Bloomberg News

Russian Inflation Slows More Than Forecast, Easing Way for Cuts

April 04, 2013

Russian consumer-price growth slowed more than forecast in March from the fastest pace in 18 months, supporting the government’s calls for the central bank to reduce borrowing costs.

The inflation rate fell to 7 percent from a year earlier, down 7.3 percent in February, the Federal Statistics Service in Moscow said today in an e-mailed statement. That was less than all 21 estimates in a Bloomberg survey, where the median forecast was 7.2 percent. Prices rose 0.3 on the month, less than the 0.5 percent median in a second Bloomberg survey.

Central bank Chairman Sergey Ignatiev, whose final term expires in June, said yesterday that inflation would continue to slow this year, allowing more room for rate cuts to bolster the sagging economy. Bank Rossii left its main interest rates unchanged this week while reducing some less-used borrowing costs in a “first decision” toward easing.

“Inflation may decelerate to 6.5 percent in June if nothing serious happens in the global economy,” Vladimir Tikhomirov, chief economist at Otkritie Financial Corp. in Moscow, said by phone today. “The central bank may lower rates as soon as May, or definitely in June, expecting inflation to slow in the second half.”

The Russian economy expanded 2.1 percent in the fourth quarter from a year earlier, the slowest pace since a recession in 2009. Ignatiev yesterday said he was “seriously concerned” with the deceleration of growth, which he said continued into the start of this year with a 1.5 percent drop in industrial production in January and February from a year earlier.

`Huge Challenge'

The ruble declined for a fourth day against the dollar, weakening less than 0.1 percent to 31.6675 as of 3:00 p.m. in Moscow.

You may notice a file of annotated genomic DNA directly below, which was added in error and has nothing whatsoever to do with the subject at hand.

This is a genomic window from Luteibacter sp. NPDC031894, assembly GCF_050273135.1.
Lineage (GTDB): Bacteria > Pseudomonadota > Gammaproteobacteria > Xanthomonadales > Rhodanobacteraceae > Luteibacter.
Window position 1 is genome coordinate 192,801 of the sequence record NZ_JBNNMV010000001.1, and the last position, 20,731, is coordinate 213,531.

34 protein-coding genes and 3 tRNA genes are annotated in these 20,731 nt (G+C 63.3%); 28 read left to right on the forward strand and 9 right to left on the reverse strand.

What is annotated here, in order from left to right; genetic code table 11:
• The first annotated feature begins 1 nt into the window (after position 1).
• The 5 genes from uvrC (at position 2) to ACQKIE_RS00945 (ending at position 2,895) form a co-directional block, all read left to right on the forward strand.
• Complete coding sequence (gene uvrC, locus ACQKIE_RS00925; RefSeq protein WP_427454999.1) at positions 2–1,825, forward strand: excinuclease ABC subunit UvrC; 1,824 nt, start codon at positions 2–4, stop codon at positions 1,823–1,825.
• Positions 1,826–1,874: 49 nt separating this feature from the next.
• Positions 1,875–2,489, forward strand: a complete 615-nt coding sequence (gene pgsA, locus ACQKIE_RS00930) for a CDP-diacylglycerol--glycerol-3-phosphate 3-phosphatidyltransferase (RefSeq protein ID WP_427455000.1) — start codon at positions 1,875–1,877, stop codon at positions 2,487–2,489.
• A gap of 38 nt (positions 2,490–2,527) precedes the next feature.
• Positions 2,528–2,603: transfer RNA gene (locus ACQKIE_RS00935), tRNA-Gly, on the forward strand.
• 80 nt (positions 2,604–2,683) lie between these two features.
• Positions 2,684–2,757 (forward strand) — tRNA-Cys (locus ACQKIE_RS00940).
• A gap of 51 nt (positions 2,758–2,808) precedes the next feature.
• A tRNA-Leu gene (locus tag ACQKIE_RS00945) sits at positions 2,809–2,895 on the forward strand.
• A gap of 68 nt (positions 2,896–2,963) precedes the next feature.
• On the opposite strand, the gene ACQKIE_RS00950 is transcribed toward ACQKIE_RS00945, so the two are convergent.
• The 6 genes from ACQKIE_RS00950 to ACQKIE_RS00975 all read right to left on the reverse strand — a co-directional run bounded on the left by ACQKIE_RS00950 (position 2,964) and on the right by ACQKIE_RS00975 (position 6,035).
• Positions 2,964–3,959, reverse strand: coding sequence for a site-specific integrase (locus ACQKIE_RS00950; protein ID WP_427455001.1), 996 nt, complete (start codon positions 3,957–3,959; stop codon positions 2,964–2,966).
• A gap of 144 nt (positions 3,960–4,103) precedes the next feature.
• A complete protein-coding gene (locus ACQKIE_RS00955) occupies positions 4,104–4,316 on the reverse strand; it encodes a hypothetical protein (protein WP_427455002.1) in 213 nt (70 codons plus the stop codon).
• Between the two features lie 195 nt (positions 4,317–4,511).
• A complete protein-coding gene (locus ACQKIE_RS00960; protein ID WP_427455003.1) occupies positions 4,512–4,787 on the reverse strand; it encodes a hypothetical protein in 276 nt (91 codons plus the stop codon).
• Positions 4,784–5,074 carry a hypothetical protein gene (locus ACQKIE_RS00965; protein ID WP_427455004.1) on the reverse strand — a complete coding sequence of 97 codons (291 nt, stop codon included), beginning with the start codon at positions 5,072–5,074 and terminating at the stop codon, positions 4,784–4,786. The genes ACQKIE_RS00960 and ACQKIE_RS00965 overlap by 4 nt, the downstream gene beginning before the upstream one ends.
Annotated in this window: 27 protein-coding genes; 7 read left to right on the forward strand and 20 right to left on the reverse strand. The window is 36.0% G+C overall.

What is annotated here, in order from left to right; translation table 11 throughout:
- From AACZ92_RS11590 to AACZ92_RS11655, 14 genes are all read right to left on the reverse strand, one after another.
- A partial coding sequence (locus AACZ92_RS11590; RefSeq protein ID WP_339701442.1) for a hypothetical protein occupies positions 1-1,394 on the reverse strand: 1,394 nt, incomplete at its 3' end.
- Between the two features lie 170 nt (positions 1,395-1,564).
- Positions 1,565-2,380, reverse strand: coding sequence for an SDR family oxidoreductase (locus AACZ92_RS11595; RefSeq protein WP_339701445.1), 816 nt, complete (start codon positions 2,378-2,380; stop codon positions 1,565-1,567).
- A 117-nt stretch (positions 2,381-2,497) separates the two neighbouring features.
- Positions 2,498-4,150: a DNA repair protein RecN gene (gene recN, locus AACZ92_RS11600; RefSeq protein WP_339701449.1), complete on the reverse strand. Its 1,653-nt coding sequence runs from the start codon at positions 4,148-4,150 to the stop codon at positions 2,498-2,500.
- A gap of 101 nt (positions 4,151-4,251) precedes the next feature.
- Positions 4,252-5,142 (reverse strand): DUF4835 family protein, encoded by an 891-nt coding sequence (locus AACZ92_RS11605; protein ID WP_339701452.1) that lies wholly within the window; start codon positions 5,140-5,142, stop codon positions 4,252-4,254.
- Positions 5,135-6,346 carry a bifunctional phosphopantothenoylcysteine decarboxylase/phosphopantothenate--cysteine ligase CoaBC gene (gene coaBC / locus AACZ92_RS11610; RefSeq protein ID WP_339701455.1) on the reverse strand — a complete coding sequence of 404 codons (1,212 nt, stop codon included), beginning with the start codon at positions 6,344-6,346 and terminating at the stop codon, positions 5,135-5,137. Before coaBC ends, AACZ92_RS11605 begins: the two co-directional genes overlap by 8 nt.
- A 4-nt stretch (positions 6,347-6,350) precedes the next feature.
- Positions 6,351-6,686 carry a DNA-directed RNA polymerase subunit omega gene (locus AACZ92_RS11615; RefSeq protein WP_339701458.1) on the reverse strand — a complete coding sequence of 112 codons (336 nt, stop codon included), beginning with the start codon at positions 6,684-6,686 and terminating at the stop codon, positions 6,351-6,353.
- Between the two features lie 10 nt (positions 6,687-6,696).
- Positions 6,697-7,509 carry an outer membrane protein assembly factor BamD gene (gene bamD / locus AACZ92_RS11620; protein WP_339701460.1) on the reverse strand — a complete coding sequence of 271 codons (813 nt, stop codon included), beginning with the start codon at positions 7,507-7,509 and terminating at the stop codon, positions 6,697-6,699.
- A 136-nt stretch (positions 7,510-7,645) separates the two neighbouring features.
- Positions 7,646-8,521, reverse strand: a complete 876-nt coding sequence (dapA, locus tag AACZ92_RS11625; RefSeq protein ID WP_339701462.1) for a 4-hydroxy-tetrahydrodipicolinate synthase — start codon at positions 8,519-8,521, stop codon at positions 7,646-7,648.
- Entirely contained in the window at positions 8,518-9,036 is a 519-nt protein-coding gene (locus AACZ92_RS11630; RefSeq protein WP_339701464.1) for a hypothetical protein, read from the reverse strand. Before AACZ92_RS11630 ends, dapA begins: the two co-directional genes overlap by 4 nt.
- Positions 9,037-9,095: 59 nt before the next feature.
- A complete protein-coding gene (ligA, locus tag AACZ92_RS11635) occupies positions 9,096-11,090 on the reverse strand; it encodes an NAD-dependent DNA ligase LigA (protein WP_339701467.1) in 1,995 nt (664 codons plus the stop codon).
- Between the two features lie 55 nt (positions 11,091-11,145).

Elvira Nabiullina, Putin’s former economy minister and current aide, is poised to take over monetary policy in June, when Ignatiev’s third and final term expires.

Weaker lending to companies presents a “huge challenge” to the country’s financial industry, she said in speech yesterday. Bank Rossii “can’t compensate for all of the market sources of financing of the banking system,” she said.

The central bank this week kept the benchmark reference rate at 8.25 percent for a seventh month. High rates are partially to blame for low investment, Finance Minister Anton Siluanov said yesterday.

The central bank still expects to contain inflation below 6 percent, the top of its target range, Ignatiev said yesterday. Bank Rossii may lower its main interest rates before inflation decelerates to within its target range, he said.

The inflation rate was 7.2 percent as of March 25. A drop in grain prices, which began in February and will probably continue for the coming months, is an important factor, Ignatiev said.

“We still intend to achieve a reduction in inflation by the end of 2013 to a level of no more than 6 percent,” he said, calling the task “entirely realistic.”

To contact the reporters on this story: Ott Ummelas in Tallinn at oummelas@bloomberg.net; Scott Rose in Moscow at rrose10@bloomberg.net

To contact the editor responsible for this story: Balazs Penz at bpenz@bloomberg.net


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